This past Lordís Day we here in central Iowa received a substantial amount of snowfall. As such, we were forced to cancel our services that morning. Based upon the radio broadcast and the television broadcasts there were many churches throughout Iowa that were forced to do the same thing.
This propelled me to ask, what did all these God worshipping people do with a Sunday morning off? Did they use the extra time to watch the pre-game shows that they donít normally get to watch because services always seem to run long? Did they run to Wal-Mart to get some last minute Christmas shopping in? Did they roll over and choose to sleep in? I know many were plowing drives and scooping the snow of the sidewalks all across town, but it does make me wonder if anyone took the time to worship God last Sunday morning.
The sad reality is that many likely didnít. In fact, while I was not in the home of all these Iowans whose typical time of worship was cancelled, I would feel comfortable saying most didnít worship because they misunderstand what worship is in the 1st place.
While I understand that not every act of worship can be engaged in while we were snowed in (such as partaking the Lordís Supper with a local body of saints and the taking up of a collection), the other act of worship (singing, praying, and the study of Godís word) could certainly be done in the warmth and comfort of our own homes. If you didnít engage in the worship of God on Sunday ask yourself why? Was it because you were snowed in? Did the snow keep you from studying Godís word? Did the snow keep you from praying to God? Certainly not. I think the biggest misconception concerning worship is the fact that most people think that it only something that happens when the church has gathered together. But, the worship of God is so much more.
The Jews were commanded to go to a specific place to worship God, the temple. But, Jesus taught there was a time coming where the true worshippers did not go to a specific place, but worshipped in spirit and truth (John 4:24). This does not mean that we shouldnít gather with the saints when they meet, however, at the same time it tells us that where we meet is not nearly as important as the nature of our heart. If our heart is not in the right place it doesnít matter where you are physically, it will never be acceptable to God. Likewise, if we are worshippers of God in spirit and truth, we will find opportunities to worship Him.
In Rom. 12:1 Paul writes, ďI beseech you therefore, brothers, by the mercies of God to present your bodies a living sacrifice, holy, pleasing to God, which is your reasonable service.Ē How do we present ourselves a living sacrifice? By not being conformed to this world but by being transformed (Rom. 12:2). In other words, instead of fully giving to yourself, you give yourself wholly to God. What are the evidences of such sacrifices?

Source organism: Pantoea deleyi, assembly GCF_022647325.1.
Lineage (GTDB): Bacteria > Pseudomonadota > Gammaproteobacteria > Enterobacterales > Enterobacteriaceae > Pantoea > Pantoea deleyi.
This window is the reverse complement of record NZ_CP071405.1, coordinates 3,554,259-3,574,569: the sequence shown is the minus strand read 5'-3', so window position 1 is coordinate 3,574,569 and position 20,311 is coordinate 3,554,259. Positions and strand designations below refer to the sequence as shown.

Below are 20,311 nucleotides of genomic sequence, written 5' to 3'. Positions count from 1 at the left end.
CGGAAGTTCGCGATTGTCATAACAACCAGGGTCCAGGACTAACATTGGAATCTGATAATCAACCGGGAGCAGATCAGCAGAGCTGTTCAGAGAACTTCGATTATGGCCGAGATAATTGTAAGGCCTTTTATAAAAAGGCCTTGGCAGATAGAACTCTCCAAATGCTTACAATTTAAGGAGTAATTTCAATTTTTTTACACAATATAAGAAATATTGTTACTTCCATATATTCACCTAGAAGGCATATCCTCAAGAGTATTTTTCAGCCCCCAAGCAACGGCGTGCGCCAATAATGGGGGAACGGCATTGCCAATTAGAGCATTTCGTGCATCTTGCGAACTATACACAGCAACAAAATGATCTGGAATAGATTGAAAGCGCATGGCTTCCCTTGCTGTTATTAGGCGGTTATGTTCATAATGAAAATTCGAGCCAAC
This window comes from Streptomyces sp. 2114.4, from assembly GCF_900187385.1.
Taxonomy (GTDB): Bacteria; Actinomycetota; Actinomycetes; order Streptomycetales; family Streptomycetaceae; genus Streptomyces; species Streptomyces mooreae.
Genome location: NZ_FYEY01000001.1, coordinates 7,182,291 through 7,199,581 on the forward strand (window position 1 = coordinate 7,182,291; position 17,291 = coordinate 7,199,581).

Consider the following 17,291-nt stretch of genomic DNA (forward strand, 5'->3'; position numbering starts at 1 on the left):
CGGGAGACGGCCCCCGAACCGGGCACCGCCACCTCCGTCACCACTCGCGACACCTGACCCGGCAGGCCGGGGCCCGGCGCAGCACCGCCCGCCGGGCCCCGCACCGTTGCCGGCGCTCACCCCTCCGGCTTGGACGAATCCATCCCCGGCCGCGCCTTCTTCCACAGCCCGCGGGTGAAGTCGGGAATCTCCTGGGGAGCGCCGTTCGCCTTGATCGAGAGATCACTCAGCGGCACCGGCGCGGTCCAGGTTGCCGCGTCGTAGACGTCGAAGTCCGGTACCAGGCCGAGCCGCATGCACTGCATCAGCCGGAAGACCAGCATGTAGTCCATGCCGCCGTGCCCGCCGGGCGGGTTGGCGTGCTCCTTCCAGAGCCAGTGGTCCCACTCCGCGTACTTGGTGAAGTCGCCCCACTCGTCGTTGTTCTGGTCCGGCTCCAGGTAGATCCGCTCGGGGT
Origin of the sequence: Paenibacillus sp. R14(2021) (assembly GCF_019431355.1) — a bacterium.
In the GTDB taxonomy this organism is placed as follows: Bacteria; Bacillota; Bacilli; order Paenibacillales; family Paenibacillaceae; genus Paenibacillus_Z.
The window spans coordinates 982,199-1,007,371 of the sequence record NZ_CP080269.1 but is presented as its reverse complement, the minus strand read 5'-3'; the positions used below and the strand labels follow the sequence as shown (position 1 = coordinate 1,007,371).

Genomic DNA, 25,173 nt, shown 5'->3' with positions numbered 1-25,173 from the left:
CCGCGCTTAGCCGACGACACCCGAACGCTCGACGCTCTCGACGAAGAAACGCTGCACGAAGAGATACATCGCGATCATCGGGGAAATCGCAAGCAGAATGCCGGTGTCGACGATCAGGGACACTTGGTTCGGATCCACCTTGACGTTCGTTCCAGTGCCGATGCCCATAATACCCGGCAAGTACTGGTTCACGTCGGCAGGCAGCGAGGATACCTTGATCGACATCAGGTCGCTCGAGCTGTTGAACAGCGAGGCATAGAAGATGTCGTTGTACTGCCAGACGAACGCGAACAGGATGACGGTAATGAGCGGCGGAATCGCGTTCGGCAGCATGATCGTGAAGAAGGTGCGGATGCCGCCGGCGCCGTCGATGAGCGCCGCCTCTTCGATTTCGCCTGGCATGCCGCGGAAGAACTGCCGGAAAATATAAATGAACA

Not all free time is me time. For instance, due to the cancellation of services this past week, my bible class notes were already prepared for today. My sermon was already prepared for today. I could use this as an opportunity to take a vacation. After all this past week was a holiday for everyone. Or I could use it to study, catch up on some reading I have meant to get to on parenthood, or spend a little more time working in the Lordís vineyard. This is not to say that I canít sit down and relax with the family, but to make certain that not all my free time is me time.
The collection. A person that gives themselves fully to the Lord does not look for reasons to not give. Instead they look for reasons to give. For instance, which one of us was blessed last week financially? I know I was. Which one(s) of you intended on giving to the Lord last week? Did not coming to services all of sudden render last weekís offering to God useless? For the one that gives themself fully to God would not see the missed services as a financial windfall. They would see it as an opportunity to give last weekís offering and this weekís offering at the time of this weekís collection.
What is most fascinating about this passage in Romans though is the fact that not one mention of the acts of worship is made in connection to our sacrifice unto God. In context, our sacrifice is our daily lives. Which should lead us to understand that even if I donít gather with the saints on Monday my life, if lived correctly, should glorify God. And in doing soÖ I worship God.
So I ask you the same question, did you worship God last Lordís day? I know that I did. I also did it Monday, Tuesday, Wednesday, Thursday, Friday and Saturday. I hope that you did to.
Grinnell church of Christ
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What is Worship?
Volume 5 Issue 4